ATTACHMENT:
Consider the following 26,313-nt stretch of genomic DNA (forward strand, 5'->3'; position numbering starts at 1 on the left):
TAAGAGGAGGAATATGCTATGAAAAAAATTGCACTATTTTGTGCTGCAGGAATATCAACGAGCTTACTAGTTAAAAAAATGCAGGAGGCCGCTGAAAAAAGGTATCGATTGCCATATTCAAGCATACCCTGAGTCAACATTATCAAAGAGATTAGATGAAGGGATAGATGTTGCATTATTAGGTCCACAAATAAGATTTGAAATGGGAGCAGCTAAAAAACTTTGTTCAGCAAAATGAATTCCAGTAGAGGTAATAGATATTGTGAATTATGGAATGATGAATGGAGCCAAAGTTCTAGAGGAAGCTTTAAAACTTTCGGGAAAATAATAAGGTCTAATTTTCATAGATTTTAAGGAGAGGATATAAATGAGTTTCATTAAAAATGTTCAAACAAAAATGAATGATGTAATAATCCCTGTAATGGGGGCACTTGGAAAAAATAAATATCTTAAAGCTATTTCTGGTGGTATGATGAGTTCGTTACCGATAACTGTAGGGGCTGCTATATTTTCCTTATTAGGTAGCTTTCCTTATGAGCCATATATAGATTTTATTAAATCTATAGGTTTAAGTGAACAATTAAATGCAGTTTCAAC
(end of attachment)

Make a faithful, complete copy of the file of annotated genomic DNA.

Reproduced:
Consider the following 26,313-nt stretch of genomic DNA (forward strand, 5'->3'; position numbering starts at 1 on the left):
TAAGAGGAGGAATATGCTATGAAAAAAATTGCACTATTTTGTGCTGCAGGAATATCAACGAGCTTACTAGTTAAAAAAATGCAGGAGGCCGCTGAAAAAAGGTATCGATTGCCATATTCAAGCATACCCTGAGTCAACATTATCAAAGAGATTAGATGAAGGGATAGATGTTGCATTATTAGGTCCACAAATAAGATTTGAAATGGGAGCAGCTAAAAAACTTTGTTCAGCAAAATGAATTCCAGTAGAGGTAATAGATATTGTGAATTATGGAATGATGAATGGAGCCAAAGTTCTAGAGGAAGCTTTAAAACTTTCGGGAAAATAATAAGGTCTAATTTTCATAGATTTTAAGGAGAGGATATAAATGAGTTTCATTAAAAATGTTCAAACAAAAATGAATGATGTAATAATCCCTGTAATGGGGGCACTTGGAAAAAATAAATATCTTAAAGCTATTTCTGGTGGTATGATGAGTTCGTTACCGATAACTGTAGGGGCTGCTATATTTTCCTTATTAGGTAGCTTTCCTTATGAGCCATATATAGATTTTATTAAATCTATAGGTTTAAGTGAACAATTAAATGCAGTTTCAAC